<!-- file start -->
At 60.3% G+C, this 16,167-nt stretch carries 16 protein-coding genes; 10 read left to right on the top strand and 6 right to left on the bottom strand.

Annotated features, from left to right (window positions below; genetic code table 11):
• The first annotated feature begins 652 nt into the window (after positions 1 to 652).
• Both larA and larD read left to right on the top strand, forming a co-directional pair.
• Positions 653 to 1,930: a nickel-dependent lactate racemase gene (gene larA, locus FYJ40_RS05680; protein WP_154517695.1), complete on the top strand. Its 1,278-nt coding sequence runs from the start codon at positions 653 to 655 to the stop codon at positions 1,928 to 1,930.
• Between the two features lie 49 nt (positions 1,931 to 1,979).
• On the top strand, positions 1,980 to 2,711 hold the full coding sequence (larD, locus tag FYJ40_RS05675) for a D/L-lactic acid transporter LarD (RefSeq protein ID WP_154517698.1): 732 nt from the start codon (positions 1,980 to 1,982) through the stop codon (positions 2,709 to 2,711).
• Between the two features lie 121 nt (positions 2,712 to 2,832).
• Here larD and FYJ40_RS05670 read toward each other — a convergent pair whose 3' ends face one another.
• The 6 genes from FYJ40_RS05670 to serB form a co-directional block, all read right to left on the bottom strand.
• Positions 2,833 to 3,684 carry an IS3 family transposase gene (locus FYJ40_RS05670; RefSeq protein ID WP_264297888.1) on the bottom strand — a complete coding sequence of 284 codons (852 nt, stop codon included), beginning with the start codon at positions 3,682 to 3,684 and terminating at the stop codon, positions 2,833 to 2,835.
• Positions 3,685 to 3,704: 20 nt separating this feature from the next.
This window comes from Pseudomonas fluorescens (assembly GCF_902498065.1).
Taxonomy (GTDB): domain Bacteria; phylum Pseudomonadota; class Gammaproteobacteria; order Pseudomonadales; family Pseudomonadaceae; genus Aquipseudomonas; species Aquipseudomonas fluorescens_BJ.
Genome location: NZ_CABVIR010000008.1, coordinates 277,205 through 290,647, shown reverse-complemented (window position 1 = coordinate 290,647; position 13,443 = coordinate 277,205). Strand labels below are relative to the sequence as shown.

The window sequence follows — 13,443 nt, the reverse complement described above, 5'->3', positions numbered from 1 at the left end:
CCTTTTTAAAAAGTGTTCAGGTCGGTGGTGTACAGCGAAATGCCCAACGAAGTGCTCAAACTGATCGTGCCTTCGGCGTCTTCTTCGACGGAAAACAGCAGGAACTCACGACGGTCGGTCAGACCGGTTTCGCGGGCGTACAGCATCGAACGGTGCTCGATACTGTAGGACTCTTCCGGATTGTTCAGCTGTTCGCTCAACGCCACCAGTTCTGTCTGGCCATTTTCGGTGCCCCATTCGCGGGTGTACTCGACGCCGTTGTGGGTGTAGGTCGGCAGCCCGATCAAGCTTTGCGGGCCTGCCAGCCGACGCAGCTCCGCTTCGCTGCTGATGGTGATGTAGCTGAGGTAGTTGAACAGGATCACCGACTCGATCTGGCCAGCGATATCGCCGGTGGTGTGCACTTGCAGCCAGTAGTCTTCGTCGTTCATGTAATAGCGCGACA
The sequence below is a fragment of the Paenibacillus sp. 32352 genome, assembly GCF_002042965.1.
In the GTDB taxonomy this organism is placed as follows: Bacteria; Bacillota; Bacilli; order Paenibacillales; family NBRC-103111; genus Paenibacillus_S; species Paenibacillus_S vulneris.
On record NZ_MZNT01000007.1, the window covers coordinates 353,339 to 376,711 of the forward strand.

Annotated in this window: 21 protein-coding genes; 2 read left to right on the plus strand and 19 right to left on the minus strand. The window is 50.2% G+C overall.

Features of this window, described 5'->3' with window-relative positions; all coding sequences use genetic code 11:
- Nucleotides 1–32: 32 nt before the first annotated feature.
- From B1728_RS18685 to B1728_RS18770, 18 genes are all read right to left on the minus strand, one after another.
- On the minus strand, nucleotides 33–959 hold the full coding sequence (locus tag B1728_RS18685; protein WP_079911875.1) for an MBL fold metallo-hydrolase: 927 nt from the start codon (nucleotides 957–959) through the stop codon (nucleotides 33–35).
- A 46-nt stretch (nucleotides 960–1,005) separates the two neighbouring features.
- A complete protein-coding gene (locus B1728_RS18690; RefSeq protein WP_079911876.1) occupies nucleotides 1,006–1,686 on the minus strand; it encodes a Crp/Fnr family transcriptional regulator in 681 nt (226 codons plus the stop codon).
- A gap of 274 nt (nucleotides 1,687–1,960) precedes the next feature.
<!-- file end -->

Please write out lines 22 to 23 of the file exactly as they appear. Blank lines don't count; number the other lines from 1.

Features of this window, described 5'->3' with window-relative positions; all coding sequences use genetic code 11:
- Nucleotides 1–32: 32 nt before the first annotated feature.